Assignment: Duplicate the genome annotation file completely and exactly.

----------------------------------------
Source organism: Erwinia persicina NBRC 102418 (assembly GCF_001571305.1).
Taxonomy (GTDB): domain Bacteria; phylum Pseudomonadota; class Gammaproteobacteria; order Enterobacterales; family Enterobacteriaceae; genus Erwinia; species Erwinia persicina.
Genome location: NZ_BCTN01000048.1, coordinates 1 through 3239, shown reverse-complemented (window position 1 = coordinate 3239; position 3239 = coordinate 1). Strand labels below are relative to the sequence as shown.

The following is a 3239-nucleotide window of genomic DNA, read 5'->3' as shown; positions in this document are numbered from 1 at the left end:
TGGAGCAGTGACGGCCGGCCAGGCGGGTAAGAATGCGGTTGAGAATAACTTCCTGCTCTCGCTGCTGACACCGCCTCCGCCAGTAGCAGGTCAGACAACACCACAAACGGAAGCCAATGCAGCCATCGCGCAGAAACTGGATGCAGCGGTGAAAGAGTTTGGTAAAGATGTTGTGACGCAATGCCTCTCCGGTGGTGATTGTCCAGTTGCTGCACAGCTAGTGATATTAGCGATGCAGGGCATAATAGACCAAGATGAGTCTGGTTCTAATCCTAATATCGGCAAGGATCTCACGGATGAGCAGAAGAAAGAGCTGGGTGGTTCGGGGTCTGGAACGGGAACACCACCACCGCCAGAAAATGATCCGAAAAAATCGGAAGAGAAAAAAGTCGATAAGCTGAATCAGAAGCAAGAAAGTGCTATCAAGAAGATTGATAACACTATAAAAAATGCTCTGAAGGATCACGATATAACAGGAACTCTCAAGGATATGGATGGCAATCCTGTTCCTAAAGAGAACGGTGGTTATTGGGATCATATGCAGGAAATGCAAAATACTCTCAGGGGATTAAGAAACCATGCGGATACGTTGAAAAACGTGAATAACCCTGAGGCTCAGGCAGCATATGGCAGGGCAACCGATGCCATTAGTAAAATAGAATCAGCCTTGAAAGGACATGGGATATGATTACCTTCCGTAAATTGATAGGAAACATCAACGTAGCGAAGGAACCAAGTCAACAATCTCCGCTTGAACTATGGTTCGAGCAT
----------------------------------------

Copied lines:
Source organism: Erwinia persicina NBRC 102418 (assembly GCF_001571305.1).
Taxonomy (GTDB): domain Bacteria; phylum Pseudomonadota; class Gammaproteobacteria; order Enterobacterales; family Enterobacteriaceae; genus Erwinia; species Erwinia persicina.
Genome location: NZ_BCTN01000048.1, coordinates 1 through 3239, shown reverse-complemented (window position 1 = coordinate 3239; position 3239 = coordinate 1). Strand labels below are relative to the sequence as shown.

The following is a 3239-nucleotide window of genomic DNA, read 5'->3' as shown; positions in this document are numbered from 1 at the left end:
TGGAGCAGTGACGGCCGGCCAGGCGGGTAAGAATGCGGTTGAGAATAACTTCCTGCTCTCGCTGCTGACACCGCCTCCGCCAGTAGCAGGTCAGACAACACCACAAACGGAAGCCAATGCAGCCATCGCGCAGAAACTGGATGCAGCGGTGAAAGAGTTTGGTAAAGATGTTGTGACGCAATGCCTCTCCGGTGGTGATTGTCCAGTTGCTGCACAGCTAGTGATATTAGCGATGCAGGGCATAATAGACCAAGATGAGTCTGGTTCTAATCCTAATATCGGCAAGGATCTCACGGATGAGCAGAAGAAAGAGCTGGGTGGTTCGGGGTCTGGAACGGGAACACCACCACCGCCAGAAAATGATCCGAAAAAATCGGAAGAGAAAAAAGTCGATAAGCTGAATCAGAAGCAAGAAAGTGCTATCAAGAAGATTGATAACACTATAAAAAATGCTCTGAAGGATCACGATATAACAGGAACTCTCAAGGATATGGATGGCAATCCTGTTCCTAAAGAGAACGGTGGTTATTGGGATCATATGCAGGAAATGCAAAATACTCTCAGGGGATTAAGAAACCATGCGGATACGTTGAAAAACGTGAATAACCCTGAGGCTCAGGCAGCATATGGCAGGGCAACCGATGCCATTAGTAAAATAGAATCAGCCTTGAAAGGACATGGGATATGATTACCTTCCGTAAATTGATAGGAAACATCAACGTAGCGAAGGAACCAAGTCAACAATCTCCGCTTGAACTATGGTTCGAGCAT